Spread Bet Markets: Shares/Equities – Rolling Contracts

Shares represent the value of a quoted company at that precise moment in time. So if a company has issued 10,000,000 shares and these are trading at £10, the value of the company is said to be £100m. As the declared past performance or future expectation of that company alter, so will the price of the shares.

There are many benefits to using financial spread betting for trading shares, in particular the fact that there is no stamp duty imposed on the spread bets (under current UK tax law) and the fact that you can trade on margin which allows you more flexibility over your portfolio.

Now imagine this situation. You know Dominos Pizza is reporting its profits today, you know the cost of retail rent, wheat and other items have gone down in the last few months. You know the economy is climbing and people can spend more on luxury goods such as fast-food. A spread betting firm may offer a daily rolling price on Dominos Pizza at 474 – 477. This means you can sell at 474 if you think the price will go down or buy at 477 if you think it will go up. If you bought the share at 477 with a stake of £10 and at the close of trading it ends at 500, you have made £230 profit!

Remember that financial spread betting is a derivative of an underlying market. This means that if you open a buy trade on a share with a spread betting company you have no rights over the shares themselves. As you do not own the shares, you have no voting rights and won’t be able to attend the Annual General Meeting.

Example: Share Spread Betting

Example of a Share Spread Trade. You can trade shares at Ayondo

Your automatic stop loss would be placed at 80% of the margin requirement. With a £10 trade, this would be the equivalent of £150 x 80%=£120, which at £10 per point puts it 12 points away from the opening price, i.e. at 138.0p.

You could move this stop loss closer to the opening price which would free up additional funds for trading or as you still have £100 of Trading Resources, you could move the stop loss further away. In this case, the furthest you could move it would be £100 x 80%=£80, which at £10 per point puts it another 8p away, i.e. down to 130.0p.

The next few weeks sees market sentiment improve for telecoms and Vodafone also releases some good news. The price rises and you decide that you want to close your trade and take your profit:

The below example is using a rolling contract, so the profit stated has not taken into account any overnight financing.

Example of closing a share spread bet

When trading Rolling Daily shares, you also need to be aware of:


On Rolling Daily contracts, dividend adjustments are made to your account if you hold a position in a share (and sometimes indices) that goes ex-dividend. If you have a ‘buy’ trade on a share when it goes ex-dividend you will receive a credit to your account. If you have a ‘sell’ trade on a share when it goes ex-dividend a debit will be made to your account. Any credits for long positions are 80% to 90% (depending on the spread betting company’s policy) of the total dividend and any debits for short positions are 100% of the total dividend.


Knowing your overall notional exposure for a trade is useful when considering how much absolute risk you are taking. This is calculated simply by taking the price as you see it on the screen, dividing it by the tick size or trade unit risk and then multiplying this by the stake. The table below illustrates notional exposure of a few share trades:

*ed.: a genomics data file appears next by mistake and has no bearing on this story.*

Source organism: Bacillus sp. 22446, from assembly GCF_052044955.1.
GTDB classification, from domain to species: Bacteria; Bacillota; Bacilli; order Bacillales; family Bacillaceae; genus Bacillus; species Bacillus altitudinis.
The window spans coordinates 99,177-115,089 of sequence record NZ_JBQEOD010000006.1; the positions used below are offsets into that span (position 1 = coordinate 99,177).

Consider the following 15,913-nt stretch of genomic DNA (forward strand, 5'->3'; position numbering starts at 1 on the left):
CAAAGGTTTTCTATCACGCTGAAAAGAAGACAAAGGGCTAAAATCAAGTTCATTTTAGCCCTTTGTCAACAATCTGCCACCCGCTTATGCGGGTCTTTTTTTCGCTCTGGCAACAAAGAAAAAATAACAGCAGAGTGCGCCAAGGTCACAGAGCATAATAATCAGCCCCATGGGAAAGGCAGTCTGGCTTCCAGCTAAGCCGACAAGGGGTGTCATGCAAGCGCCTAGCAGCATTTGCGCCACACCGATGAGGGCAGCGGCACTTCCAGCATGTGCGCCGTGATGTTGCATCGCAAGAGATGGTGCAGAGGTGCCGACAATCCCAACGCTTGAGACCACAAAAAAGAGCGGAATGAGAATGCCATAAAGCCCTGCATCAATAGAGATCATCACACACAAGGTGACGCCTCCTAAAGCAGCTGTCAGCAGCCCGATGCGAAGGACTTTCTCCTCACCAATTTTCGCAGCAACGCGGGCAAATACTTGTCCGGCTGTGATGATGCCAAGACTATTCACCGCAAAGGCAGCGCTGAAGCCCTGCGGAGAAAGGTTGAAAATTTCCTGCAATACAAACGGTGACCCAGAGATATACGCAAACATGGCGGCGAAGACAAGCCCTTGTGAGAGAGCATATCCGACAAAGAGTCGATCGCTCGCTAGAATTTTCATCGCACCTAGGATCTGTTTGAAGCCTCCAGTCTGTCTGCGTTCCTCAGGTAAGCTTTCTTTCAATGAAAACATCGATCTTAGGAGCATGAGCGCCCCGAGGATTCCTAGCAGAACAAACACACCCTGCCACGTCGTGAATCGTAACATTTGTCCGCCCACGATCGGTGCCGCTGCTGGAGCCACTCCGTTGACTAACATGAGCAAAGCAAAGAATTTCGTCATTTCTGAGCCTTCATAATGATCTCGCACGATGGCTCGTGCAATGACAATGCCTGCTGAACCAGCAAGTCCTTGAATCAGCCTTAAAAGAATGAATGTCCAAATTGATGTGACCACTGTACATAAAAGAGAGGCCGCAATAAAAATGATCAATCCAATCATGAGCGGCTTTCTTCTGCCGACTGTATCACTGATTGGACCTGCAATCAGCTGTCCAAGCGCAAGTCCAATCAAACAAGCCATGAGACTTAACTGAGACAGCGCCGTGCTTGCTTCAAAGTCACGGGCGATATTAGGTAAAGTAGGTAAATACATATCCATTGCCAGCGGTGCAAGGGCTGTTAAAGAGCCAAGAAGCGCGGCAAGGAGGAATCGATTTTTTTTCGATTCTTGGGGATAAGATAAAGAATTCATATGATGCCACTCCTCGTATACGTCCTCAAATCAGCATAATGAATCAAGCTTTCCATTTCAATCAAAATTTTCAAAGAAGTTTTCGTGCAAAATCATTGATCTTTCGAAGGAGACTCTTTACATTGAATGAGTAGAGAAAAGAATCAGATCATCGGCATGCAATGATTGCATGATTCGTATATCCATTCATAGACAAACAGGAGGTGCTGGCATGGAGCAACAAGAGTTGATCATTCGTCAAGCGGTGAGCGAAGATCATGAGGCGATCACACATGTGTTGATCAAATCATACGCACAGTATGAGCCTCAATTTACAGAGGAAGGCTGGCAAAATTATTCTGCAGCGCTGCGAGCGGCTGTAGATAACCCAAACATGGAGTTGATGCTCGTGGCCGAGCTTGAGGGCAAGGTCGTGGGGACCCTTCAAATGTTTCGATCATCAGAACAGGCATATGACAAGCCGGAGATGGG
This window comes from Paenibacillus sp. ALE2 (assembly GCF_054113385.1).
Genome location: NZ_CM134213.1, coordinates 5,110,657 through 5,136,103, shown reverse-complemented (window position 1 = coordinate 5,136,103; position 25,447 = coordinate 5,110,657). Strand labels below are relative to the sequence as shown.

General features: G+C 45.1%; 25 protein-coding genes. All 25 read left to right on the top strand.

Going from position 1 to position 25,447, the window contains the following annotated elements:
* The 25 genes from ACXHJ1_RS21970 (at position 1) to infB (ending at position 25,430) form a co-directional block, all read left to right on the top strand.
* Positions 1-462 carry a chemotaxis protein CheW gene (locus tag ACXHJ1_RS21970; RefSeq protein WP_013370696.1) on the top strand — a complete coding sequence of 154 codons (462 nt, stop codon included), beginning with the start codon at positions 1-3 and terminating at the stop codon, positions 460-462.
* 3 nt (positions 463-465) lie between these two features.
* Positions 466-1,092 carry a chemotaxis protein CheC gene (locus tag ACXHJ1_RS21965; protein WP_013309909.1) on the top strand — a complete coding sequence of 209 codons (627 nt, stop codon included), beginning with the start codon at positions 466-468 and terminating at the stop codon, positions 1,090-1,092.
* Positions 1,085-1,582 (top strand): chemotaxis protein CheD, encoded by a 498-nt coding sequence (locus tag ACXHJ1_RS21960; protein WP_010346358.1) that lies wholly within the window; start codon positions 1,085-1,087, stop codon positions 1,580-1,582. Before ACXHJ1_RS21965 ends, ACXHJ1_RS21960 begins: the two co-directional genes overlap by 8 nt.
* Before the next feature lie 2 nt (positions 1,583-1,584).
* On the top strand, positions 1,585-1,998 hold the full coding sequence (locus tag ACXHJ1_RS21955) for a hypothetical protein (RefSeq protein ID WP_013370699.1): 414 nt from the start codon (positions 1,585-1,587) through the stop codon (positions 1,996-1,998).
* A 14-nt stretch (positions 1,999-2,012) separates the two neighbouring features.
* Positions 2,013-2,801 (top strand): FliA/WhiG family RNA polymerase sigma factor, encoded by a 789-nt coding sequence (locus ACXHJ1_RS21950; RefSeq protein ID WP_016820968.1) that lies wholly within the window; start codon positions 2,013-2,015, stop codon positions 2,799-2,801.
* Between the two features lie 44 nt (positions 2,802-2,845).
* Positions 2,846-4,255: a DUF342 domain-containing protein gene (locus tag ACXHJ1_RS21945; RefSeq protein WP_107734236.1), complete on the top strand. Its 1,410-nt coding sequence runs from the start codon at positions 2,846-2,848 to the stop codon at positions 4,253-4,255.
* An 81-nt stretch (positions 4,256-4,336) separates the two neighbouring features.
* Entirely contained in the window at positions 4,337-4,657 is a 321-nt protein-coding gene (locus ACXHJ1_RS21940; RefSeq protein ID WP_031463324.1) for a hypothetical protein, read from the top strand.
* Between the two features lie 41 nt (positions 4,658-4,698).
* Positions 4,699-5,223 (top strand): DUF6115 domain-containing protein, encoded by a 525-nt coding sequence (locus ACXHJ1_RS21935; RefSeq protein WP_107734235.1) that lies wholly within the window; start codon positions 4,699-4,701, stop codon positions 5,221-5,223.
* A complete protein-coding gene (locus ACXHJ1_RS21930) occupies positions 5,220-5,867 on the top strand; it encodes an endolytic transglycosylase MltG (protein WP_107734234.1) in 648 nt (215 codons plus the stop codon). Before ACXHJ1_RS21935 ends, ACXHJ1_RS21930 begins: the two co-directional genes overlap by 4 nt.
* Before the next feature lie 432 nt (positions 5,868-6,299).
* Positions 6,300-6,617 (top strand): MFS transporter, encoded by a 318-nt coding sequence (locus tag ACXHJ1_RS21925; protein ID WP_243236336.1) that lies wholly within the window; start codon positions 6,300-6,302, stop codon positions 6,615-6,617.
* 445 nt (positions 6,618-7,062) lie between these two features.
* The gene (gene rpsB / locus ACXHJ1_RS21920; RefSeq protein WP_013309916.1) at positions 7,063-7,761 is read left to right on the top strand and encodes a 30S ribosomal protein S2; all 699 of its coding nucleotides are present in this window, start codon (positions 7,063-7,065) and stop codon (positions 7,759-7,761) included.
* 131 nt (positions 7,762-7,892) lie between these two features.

As you can see, a £1 stake in Google actually meant that you had a position equivalent to the purchase of £35,509 of stock!

Rolling Daily Spreadbet


The next few pages I will be pointing out the other products that you can trade in. However, it’s not important that you do trade in these products, as ever it is your choice.

My aim over the next few pages is to give you some good knowledge on these so when the time comes you understand how they work and what profits you can expect to see from trading them.

Please be aware that within this course I tend to concentrate on individual share trades when I analyse the charts and show the videos. I will from time to time point out good opening trades within that of the Indices or commodities. For the most part though I will be supplying you with information that will allow you to successfully trade in share financial spread betting and become a great learning tool.

From there I will begin to talk about the actual strategy for trading. What tools I use and most of all why I am using that particular tool or technique.

My ideal belief is that you will know exactly what to do after you have spent some time reading through the course ware. Maybe even having made a few so called ‘Paper Trades’ or indeed having properly traded using our guide to analysing charts.

Paper Trading:

There are now many brokers that will allow you to open a ‘virtual’ account. These accounts are a great learning tool. As you will be using the same tools, the same trades, the exact same information that you use when you begin trading real money. However, with ‘virtual’ money it’s easy. We know that it is make believe. Believe me, to make the same trade using your own hard earned money is very different indeed.

So don’t forget! The next few pages are just an outline of what products you as a trader can trade. They vary from one spread betting company to another. Some have better spreads on trades than others, some companies will not deal with some of the products I am mentioning. I do believe though that knowledge is power and you can then benefit from this knowledge.

Let’s get going.

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